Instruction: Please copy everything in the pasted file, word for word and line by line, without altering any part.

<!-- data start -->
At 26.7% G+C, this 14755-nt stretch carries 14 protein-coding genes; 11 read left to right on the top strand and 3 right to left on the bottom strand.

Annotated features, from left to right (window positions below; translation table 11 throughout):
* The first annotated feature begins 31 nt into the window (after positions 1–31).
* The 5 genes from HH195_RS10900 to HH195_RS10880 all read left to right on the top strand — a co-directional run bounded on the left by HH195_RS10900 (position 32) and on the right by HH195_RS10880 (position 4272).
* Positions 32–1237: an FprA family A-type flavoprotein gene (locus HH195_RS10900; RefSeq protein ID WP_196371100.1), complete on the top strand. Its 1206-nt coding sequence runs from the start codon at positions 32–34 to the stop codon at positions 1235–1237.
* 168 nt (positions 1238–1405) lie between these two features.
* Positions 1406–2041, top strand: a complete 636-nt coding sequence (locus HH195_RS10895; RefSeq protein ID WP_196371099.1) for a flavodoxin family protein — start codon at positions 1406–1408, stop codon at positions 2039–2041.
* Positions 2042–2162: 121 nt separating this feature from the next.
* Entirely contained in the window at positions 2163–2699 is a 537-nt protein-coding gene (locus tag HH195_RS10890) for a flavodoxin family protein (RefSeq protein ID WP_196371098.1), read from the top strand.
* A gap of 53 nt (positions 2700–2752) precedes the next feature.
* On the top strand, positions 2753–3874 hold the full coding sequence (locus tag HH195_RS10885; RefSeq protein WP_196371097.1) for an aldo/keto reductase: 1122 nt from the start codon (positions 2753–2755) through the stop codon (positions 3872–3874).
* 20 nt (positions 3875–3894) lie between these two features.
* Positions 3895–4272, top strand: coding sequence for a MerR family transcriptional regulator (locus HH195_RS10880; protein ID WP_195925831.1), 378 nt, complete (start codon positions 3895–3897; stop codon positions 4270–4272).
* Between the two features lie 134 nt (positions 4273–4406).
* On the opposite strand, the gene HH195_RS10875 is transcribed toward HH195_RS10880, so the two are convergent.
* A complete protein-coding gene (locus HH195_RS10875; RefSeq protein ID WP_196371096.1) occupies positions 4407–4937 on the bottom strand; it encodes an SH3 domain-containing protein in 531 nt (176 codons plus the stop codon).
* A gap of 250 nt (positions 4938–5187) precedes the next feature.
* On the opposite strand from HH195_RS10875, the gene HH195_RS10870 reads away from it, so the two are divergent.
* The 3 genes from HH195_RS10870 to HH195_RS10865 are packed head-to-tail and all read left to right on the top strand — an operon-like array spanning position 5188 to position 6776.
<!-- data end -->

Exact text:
At 26.7% G+C, this 14755-nt stretch carries 14 protein-coding genes; 11 read left to right on the top strand and 3 right to left on the bottom strand.

Annotated features, from left to right (window positions below; translation table 11 throughout):
* The first annotated feature begins 31 nt into the window (after positions 1–31).
* The 5 genes from HH195_RS10900 to HH195_RS10880 all read left to right on the top strand — a co-directional run bounded on the left by HH195_RS10900 (position 32) and on the right by HH195_RS10880 (position 4272).
* Positions 32–1237: an FprA family A-type flavoprotein gene (locus HH195_RS10900; RefSeq protein ID WP_196371100.1), complete on the top strand. Its 1206-nt coding sequence runs from the start codon at positions 32–34 to the stop codon at positions 1235–1237.
* 168 nt (positions 1238–1405) lie between these two features.
* Positions 1406–2041, top strand: a complete 636-nt coding sequence (locus HH195_RS10895; RefSeq protein ID WP_196371099.1) for a flavodoxin family protein — start codon at positions 1406–1408, stop codon at positions 2039–2041.
* Positions 2042–2162: 121 nt separating this feature from the next.
* Entirely contained in the window at positions 2163–2699 is a 537-nt protein-coding gene (locus tag HH195_RS10890) for a flavodoxin family protein (RefSeq protein ID WP_196371098.1), read from the top strand.
* A gap of 53 nt (positions 2700–2752) precedes the next feature.
* On the top strand, positions 2753–3874 hold the full coding sequence (locus tag HH195_RS10885; RefSeq protein WP_196371097.1) for an aldo/keto reductase: 1122 nt from the start codon (positions 2753–2755) through the stop codon (positions 3872–3874).
* 20 nt (positions 3875–3894) lie between these two features.
* Positions 3895–4272, top strand: coding sequence for a MerR family transcriptional regulator (locus HH195_RS10880; protein ID WP_195925831.1), 378 nt, complete (start codon positions 3895–3897; stop codon positions 4270–4272).
* Between the two features lie 134 nt (positions 4273–4406).
* On the opposite strand, the gene HH195_RS10875 is transcribed toward HH195_RS10880, so the two are convergent.
* A complete protein-coding gene (locus HH195_RS10875; RefSeq protein ID WP_196371096.1) occupies positions 4407–4937 on the bottom strand; it encodes an SH3 domain-containing protein in 531 nt (176 codons plus the stop codon).
* A gap of 250 nt (positions 4938–5187) precedes the next feature.
* On the opposite strand from HH195_RS10875, the gene HH195_RS10870 reads away from it, so the two are divergent.
* The 3 genes from HH195_RS10870 to HH195_RS10865 are packed head-to-tail and all read left to right on the top strand — an operon-like array spanning position 5188 to position 6776.